MasterSeeker is a freeware desktop search application for Windows

Oct 16, 2019
Search, Software, Windows software

We have seen plenty of desktop search applications in the past. There's Everything, which is the favorite of many, UltraSearch or VX Search among other options.

If you're looking for something simpler, MasterSeeker may be worth a closer look.

MasterSeeker is a freeware desktop search application for Windows

The program caches your data when you run it the first time. The indexing process was really fast and it impressed me because I have 3 drives plugged into this laptop. Once your drives have been indexed you will see the interface of the program that is is reminiscent of Windows Explorer's UI. The search bar on the top is where you will enter the keyword to search for files and the large pane below is where the search results are displayed.

Just type in the name of the file that you're looking for and the results appear instantly; real-time in an as-you-type basis. Speaking of which, changes you make to your data are indexed (updated) in real-time as well including new files that you create, download, or file edits or deletes.  MasterSeeker supports NTFS, FAT, FAT32 and exFAT file systems.

Clicking on the arrow icon in the search box let's you set the program to ignore case and use Regex mode (for regular expressions). The directory bar can be used to limit the search to one folder (or drive). This bar has a similar arrow icon which has an extra option to include/exclude sub folders from the search process.

The File Size box limits search results to files that have a size close to the selected file size.

The checkboxes toward the right of the file size box can be toggled to search for files and folders. The eraser button can be used to reset all the search fields and you can manually run the caching process by using F5 or the refresh button. Though it is fully functional as an application that does not need to be installed, you can optionally set it to run at Windows start-up. MasterSeeker can be set to minimized to the system tray from the settings.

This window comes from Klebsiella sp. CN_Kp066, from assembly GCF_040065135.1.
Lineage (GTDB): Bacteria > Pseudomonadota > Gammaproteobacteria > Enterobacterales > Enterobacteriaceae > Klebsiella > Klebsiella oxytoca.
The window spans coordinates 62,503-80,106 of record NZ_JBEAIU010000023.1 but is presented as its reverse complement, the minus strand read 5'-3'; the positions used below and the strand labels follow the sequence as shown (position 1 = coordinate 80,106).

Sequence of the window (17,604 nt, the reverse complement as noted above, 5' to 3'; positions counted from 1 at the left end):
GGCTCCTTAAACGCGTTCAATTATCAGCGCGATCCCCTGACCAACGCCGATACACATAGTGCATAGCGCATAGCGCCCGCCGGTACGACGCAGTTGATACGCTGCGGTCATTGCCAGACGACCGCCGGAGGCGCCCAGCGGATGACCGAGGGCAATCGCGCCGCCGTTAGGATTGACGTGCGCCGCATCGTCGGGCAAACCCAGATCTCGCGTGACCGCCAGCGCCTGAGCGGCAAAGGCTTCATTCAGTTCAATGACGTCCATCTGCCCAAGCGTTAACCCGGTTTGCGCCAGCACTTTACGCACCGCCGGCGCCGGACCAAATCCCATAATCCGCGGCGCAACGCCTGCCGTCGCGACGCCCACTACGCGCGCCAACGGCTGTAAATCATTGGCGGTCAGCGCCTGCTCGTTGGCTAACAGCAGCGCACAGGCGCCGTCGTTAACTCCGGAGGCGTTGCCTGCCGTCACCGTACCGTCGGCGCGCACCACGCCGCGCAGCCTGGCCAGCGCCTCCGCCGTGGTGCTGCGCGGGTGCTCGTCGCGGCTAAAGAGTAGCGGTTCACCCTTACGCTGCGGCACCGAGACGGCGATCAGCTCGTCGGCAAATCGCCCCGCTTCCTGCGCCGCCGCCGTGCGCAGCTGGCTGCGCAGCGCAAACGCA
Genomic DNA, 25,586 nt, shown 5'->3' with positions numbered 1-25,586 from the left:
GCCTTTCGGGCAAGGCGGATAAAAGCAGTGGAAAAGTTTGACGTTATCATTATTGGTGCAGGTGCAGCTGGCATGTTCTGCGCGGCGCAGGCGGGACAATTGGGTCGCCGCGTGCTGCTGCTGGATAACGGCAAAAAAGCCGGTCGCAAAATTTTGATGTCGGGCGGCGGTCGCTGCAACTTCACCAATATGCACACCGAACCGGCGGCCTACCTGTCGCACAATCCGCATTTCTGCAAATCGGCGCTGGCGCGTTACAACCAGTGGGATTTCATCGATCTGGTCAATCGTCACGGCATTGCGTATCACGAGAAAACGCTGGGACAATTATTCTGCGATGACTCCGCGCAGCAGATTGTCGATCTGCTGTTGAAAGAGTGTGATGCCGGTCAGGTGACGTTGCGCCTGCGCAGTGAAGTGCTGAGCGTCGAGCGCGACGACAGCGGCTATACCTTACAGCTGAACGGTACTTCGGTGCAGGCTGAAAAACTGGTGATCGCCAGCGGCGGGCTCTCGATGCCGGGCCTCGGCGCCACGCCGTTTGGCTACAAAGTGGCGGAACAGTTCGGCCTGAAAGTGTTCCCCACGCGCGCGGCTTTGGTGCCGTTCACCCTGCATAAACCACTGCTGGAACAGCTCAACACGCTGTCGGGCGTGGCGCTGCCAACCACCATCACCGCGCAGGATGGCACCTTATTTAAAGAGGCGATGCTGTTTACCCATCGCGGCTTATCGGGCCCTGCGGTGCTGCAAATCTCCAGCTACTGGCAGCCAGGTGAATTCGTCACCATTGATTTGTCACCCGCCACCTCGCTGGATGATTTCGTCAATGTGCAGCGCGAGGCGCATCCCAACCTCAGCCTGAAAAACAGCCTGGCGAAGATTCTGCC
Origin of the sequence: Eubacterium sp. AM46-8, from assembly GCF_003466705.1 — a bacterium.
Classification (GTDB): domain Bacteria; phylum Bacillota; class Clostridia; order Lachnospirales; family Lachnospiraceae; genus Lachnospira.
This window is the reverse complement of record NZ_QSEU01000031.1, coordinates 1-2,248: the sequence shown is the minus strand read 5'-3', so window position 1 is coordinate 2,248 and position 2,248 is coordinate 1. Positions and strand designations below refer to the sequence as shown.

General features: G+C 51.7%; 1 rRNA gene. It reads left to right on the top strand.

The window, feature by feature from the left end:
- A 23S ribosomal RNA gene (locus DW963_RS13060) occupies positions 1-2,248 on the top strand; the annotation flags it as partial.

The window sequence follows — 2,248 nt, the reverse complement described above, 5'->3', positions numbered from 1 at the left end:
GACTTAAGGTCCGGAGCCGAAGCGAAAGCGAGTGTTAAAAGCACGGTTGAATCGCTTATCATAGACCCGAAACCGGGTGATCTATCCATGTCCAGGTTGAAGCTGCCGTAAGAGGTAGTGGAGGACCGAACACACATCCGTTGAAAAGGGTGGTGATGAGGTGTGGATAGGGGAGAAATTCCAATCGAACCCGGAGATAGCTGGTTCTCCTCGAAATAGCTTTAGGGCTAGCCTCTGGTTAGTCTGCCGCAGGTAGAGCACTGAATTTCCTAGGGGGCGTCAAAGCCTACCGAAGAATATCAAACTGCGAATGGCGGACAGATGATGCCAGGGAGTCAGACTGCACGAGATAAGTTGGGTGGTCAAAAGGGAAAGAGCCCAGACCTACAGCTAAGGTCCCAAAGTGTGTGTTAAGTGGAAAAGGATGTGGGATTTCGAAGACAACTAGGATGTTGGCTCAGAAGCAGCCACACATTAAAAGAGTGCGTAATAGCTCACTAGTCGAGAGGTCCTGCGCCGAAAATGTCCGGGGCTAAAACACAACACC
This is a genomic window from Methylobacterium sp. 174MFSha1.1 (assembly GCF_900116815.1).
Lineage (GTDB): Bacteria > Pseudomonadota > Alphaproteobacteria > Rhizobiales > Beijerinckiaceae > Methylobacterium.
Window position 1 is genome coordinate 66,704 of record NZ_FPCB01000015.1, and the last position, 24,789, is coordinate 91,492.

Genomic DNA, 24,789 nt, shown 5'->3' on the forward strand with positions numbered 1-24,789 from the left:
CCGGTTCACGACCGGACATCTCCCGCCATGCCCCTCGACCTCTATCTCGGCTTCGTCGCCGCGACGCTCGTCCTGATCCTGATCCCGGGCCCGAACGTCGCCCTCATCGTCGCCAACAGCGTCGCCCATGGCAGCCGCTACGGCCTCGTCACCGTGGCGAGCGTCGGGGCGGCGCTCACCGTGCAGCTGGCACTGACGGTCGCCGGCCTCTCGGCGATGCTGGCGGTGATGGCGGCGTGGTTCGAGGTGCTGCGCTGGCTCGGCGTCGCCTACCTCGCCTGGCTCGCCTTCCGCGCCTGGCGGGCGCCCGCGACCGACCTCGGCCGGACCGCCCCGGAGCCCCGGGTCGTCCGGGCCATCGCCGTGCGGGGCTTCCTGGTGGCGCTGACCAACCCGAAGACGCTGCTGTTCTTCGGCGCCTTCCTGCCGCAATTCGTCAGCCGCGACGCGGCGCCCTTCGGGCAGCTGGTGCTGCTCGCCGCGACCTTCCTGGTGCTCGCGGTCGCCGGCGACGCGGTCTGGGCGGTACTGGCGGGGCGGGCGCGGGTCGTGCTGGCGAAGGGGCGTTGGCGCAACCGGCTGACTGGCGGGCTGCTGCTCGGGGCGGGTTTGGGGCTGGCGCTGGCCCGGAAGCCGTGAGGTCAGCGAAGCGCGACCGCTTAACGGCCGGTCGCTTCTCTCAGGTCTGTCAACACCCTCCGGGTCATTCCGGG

General usage

You can use the Left Control + Tilde (~ key) hotkey combo to bring MasterSeeker into view. Once you perform a search you can view the name of the each file, its directory path and size in the results pane.

You can sort the results by name, size, folder path. Double clicking on a file in the list will open it in its default handler program. Right-click on any file to open the containing folder, or to copy the file itself, copy the filename, the full path where it is located, or to view the properties.

The application supports multi select; select multiple items to view the combined size on disk, to open their locations, or launch them. You can click in the bottom left corner to view the index bar. This lists all drives on the computer and indicates whether they have been cached or not.

Warning: The context menu has a "delete permanently" option, use it with caution.

The application hasn't been updated for quite a while, but still works flawlessly on the latest version of Windows 10. MasterSeeker requires .NET Framework 2.0 to run.

Closing Words

Though I use "Everything" on my computer, I have to admit MasterSeeker is pretty good even though it is a bit greedy in the memory department. The search software may still have its uses but most users would probably pick Everything or another search program instead considering that MasterSeeker seems to have been abandoned.

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  1. slovbot said on November 6, 2019 at 6:28 pm

    “The application supports multi select; select multiple items to view the combined size on disk, to open their locations, or launch them.”

    But can you select all the search results and right click them, to access Microsoft’s “Copy”, “Delete”, “Rename”, and “Create shortcuts” options, or drag/move/copy them into another folder or into another program like Advanced Renamer?

    With Agent Ransack you can. It does all I need and more.., for free.

  2. tone said on October 23, 2019 at 7:42 pm

    I use Agent Ransack.

  3. exrelayman said on October 17, 2019 at 2:19 pm

    Everything suffices for my needs, unless I want to search for internal content of a file. Windows 10 File Explorer finds internal content provided the phrase you want to find is within any folder contained in the File Explorer window you are searching.

  4. Cigologic said on October 16, 2019 at 9:51 pm